It was about one and a half years ago that I finally I arrived where I had always wanted to be and do what I had always wanted-- teach students, support small language communities and conduct research on African languages on my doorstep. The University of Cape Town and my new colleagues welcomed my efforts to establish the Centre for African Language Diversity-- CALDi as well as The African Language Archive-- TALA and I was recently appointed the Mellon Research Chair: African Language Diversity this initiative. The main aim of CALDi is to train young African scholars in descriptive linguistics and open up space for research into African languages at UCT with the hopes of countering the dominance of African linguistics outside the continent. It has been a great challenge for which my whole career has been a form of preparation...Read more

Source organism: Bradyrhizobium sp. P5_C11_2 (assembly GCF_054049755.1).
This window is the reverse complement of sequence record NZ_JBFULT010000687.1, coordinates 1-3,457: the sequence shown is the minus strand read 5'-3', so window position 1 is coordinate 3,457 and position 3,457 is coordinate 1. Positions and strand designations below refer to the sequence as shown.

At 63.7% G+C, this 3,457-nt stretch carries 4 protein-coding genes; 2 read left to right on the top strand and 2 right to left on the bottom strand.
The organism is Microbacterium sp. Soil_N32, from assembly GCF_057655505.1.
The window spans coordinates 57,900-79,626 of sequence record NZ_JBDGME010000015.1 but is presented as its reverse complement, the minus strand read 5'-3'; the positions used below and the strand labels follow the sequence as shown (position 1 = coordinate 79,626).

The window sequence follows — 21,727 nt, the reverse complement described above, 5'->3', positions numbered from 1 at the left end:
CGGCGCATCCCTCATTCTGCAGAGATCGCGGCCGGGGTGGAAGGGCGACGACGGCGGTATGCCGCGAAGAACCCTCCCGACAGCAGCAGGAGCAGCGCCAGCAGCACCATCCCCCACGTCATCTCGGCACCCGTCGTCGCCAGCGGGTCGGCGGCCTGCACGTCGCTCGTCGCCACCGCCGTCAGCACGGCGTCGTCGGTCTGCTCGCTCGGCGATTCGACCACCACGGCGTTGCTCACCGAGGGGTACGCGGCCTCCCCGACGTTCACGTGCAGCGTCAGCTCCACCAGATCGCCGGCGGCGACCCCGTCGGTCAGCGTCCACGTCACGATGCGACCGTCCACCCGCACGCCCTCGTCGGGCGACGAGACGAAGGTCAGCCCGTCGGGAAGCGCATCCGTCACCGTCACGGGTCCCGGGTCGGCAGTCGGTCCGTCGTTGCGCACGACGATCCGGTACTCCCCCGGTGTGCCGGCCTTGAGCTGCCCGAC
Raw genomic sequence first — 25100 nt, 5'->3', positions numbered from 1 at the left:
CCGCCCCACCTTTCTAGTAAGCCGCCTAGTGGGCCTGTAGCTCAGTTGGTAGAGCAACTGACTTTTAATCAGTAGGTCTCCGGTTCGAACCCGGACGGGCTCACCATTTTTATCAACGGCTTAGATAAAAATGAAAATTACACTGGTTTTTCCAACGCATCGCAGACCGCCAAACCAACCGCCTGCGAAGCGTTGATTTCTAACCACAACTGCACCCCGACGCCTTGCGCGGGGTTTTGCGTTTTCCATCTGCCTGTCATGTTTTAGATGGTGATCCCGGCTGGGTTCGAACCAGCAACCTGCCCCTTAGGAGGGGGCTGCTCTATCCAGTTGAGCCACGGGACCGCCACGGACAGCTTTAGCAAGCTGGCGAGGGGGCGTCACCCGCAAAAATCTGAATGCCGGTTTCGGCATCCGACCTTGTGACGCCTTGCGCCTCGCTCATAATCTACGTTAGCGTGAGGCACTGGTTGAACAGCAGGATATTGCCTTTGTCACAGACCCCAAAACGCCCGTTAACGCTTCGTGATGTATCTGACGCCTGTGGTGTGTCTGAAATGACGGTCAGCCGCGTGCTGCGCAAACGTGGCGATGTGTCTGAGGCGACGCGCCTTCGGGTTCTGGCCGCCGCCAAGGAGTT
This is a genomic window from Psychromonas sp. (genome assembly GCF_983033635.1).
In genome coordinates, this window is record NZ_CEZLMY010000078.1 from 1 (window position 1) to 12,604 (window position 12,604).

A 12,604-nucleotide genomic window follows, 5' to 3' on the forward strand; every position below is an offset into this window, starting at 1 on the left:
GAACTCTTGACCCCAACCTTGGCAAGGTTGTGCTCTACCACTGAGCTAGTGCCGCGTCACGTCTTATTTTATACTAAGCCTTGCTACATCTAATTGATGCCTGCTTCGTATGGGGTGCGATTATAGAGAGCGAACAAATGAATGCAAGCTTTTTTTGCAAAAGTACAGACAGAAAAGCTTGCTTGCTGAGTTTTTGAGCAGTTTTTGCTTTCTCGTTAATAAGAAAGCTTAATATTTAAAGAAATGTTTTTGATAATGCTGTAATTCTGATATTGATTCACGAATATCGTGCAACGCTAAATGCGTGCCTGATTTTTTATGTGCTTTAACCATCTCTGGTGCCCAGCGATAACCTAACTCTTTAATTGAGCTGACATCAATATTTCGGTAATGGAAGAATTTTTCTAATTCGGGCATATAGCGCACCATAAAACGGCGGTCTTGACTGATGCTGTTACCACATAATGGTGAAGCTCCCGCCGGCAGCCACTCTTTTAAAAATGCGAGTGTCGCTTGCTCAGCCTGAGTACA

The Cambridge Handbook of Communication Disorders examines the full range of developmental and acquired communication disorders and provides the most up-to-date and comprehensive guide to the epidemiology, aetiology and clinical features of these disorders.
In some languages words tend to be rather short but in others they may be
dauntingly long. In this book, a distinguished international group of
scholars discuss the concept "word" and its applicability in a range of
typologically diverse languages. An introductory chapter sets the
parameters of variation for "word". The nine chapters that follow then
study the character of "word" in individual languages, including
Amazonian, Australian Aboriginal, Eskimo, Native North American, West
African, Balkan and Caucasian languages, and Indo-Pakistani Sign Language.
These languages exhibit a huge range of phonological and grammatical
characteristics, the close study of which enables the contributors to
refine our understanding of what can constitute a "word". An epilogue
explores the status and cross-linguistic properties of "word". The book
will be an invaluable resource for scholars of linguistic typology and of
morphology and phonology.